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Hit the Road

Woman’s book chronicles unlikely year in Iraq

The fear of being unemployed and mounting debt are strong motivators, which is why Gretchen Berg found herself in a small town in Iraqi Kurdistan teaching young adults English.Not exactly the path that the 39-year-old copy writer and fashion maven had envisioned, especially since she’d already dismissed a teaching career. But in 2009, financial desperation and a love of travel had Berg packing her oversized hockey bags (overweight charges: $2,920) with a year’s supply of tampons among other things (hey, you can’t get those things in Iraq) and boarding a plane for Erbil.

Gretchen Berg is a bit shy when getting to a know a camel during a side trip to Oman. Long breaks in the English-language school schedule was one benefit of teaching in Iraqi Kurdistan. Courtesy photo

Located 50 miles east of Mosul in northeast Iraq (Iraqi Kurdistan), Erbil has a population of 1.3 million, mostly conservative Muslims whose world views couldn’t be more opposed to Berg’s. But “I was living in an expensive apartment in Seattle and couldn’t get a job anywhere and was terrified,” she said in an interview from her Oregon home. “But as soon as I decided to go, I thought, I’m going to write a book because it’s going to be a unique, weird experience.”

The result is “I Have Iraq in My Shoe: Misadventures of a Soldier of Fashion” (Sourcebooks; or a fun, fast summer read that may have other beachgoers giving you strange looks when you laugh out loud, which will be often. Berg’s perspective on life and culture in Iraq is strictly that of a self-described fashionista who would “rather watch ‘Project Runway’ than CNN.”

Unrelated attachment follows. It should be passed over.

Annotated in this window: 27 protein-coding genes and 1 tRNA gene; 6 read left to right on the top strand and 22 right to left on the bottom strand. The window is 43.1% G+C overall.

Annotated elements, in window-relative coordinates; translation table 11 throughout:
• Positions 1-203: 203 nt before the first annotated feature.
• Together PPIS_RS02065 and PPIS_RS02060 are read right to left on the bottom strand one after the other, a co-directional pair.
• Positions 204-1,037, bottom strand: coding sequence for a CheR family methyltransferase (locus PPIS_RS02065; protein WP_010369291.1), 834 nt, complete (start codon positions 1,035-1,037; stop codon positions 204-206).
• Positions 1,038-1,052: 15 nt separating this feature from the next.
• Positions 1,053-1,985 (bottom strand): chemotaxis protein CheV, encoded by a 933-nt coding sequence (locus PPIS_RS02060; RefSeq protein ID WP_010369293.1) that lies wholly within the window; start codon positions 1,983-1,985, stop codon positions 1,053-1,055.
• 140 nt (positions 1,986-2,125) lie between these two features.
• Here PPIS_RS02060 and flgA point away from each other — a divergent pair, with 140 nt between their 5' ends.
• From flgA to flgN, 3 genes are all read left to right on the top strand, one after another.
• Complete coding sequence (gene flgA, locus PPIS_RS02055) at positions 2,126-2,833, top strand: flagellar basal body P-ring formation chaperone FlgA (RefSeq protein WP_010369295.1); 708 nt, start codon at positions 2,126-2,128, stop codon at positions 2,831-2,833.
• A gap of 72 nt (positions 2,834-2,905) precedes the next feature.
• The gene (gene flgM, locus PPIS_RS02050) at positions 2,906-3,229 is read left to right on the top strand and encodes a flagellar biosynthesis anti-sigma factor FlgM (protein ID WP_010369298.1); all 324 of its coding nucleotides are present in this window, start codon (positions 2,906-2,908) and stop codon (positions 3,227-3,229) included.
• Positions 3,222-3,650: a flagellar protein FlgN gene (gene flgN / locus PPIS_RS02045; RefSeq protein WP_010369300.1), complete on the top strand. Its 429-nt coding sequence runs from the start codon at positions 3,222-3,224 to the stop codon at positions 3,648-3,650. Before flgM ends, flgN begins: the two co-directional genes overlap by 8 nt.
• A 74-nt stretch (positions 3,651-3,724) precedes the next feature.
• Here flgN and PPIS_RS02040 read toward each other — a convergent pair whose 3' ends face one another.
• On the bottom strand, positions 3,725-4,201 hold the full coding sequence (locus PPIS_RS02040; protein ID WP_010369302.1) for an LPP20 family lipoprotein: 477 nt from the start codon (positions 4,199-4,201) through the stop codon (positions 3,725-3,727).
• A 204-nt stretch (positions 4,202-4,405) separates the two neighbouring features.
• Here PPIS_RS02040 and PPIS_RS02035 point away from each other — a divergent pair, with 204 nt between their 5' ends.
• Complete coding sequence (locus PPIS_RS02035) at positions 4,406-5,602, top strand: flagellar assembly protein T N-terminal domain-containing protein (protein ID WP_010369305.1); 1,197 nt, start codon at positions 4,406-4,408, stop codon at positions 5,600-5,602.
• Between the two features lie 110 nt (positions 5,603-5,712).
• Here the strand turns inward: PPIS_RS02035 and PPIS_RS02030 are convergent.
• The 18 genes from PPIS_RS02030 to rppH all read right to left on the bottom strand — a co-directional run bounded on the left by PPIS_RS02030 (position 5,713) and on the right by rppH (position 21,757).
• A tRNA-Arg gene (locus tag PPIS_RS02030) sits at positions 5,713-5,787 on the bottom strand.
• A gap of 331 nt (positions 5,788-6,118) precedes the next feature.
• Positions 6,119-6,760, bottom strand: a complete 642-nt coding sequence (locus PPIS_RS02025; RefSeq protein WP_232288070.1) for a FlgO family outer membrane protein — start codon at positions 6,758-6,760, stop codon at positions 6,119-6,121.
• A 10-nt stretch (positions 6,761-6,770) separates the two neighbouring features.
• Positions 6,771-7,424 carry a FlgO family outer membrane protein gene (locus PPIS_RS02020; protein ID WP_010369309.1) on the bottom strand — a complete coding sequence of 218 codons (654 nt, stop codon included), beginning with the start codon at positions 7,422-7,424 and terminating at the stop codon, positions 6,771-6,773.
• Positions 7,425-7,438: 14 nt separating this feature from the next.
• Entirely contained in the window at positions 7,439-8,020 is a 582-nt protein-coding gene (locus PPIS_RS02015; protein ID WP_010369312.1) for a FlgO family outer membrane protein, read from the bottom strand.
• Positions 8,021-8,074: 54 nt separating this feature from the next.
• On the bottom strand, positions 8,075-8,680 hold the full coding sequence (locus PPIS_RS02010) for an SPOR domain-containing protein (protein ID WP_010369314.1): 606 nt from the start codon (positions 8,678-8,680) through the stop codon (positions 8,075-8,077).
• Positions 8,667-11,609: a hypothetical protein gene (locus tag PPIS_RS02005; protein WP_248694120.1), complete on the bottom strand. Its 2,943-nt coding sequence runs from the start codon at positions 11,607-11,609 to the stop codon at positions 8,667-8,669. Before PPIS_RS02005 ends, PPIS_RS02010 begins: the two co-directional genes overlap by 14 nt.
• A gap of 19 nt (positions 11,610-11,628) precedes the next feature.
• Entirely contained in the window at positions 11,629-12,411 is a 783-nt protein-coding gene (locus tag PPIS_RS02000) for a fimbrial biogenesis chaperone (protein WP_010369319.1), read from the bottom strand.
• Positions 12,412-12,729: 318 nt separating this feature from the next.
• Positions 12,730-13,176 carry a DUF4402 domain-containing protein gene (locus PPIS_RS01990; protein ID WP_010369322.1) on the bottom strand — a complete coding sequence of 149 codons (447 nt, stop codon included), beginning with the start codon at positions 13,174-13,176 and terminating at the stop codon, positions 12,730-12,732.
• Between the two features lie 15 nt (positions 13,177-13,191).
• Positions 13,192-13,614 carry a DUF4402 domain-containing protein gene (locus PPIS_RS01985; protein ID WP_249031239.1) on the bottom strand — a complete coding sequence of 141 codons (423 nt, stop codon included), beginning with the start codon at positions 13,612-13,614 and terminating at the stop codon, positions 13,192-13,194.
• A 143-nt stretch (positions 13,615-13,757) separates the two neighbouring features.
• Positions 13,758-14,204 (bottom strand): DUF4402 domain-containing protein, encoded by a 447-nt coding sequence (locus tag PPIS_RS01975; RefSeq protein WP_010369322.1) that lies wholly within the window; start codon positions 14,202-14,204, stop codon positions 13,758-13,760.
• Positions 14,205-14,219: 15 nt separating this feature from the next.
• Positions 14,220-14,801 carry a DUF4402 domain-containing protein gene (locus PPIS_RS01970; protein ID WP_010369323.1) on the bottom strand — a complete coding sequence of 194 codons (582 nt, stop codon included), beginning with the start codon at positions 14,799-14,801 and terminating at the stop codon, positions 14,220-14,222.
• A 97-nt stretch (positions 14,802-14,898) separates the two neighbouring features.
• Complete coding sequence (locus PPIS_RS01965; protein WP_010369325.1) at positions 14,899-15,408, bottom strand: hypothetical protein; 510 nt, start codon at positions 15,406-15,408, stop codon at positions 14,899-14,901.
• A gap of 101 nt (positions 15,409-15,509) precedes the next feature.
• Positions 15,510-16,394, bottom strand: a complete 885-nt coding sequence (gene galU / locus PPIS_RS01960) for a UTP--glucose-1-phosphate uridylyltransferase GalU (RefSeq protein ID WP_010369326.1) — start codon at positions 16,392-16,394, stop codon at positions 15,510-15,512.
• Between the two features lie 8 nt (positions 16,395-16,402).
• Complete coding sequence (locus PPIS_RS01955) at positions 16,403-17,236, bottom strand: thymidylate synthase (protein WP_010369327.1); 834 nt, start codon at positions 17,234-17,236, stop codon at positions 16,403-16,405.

In truth, Berg never really assimilates; she just learns to survive with the help of such things as Facebook and Skype; Nutella, M&Ms and Snickers; Diet Coke (not easy to find); and a new blender “which I quickly fell madly in love with,” she writes. “It cost an incomprehensible $26 and was glass, with an apple-green base and rubber lid. It encouraged me to consume the requisite two to four servings of fruit a day in the form of smoothies, which almost counterbalanced the Nutella and candy bars.”

To periodically assess her attitude and accomplishments, Berg keeps a running tally. Her final score after a bit more than a year: $4,880 in overweight luggage fees; $41,745 of debt eliminated; nine countries visited (lifetime total: 45); 20 pairs of shoes purchased; zero soul mates (she had so been hoping); and a 5 out of 10 for cultural tolerance.

“I won’t sugarcoat it,” she writes. “While there were definitely things I could appreciate about the Middle East, the glaring inequities between men and women were too great to ignore.”

Nevertheless, “it was really good to get to know the people because of the things they lived through,” like climbing over mountains to escape persecution. “With this book, I’m hoping to reach some people who would never take the time to learn about a different culture.”

Heavy debt and a love of travel motivated author Gretchen Berg to accept a year-long teaching job in 2009 in Iraqi Kurdistan. Courtesy photo

For photos that correspond to chapters, go to

Travel books for the younger jet setters

Put “Not for Parents” in the title of a book, and like a kid, I want to read it.

Maybe Lonely Planet publisher is using reverse psychology, but I couldn’t help perusing copies of the “Not-for-Parents” paperback series. Written for kids about Rome, London, Paris and New York City ($14.99), readers learn about these world cities through colorful, quirky graphics and text. (Also available: “The Travel Book: Cool Stuff to Know About Every Country in the World;” hardback; $19.99.) Did you know that 14-year-old Annie Moore from Ireland was the first immigrant to be checked in at Ellis Island? For that, she received a $10 gold piece, equal to about $10,000 in today’s money. Or that the real name of the Statue of Liberty is “Liberty Enlightening the World?” Or that Slovakia has the world’s biggest stalagmite in Krasnohorska Cave? Buy these books for your kids, then ask permission to read them. For more information, visit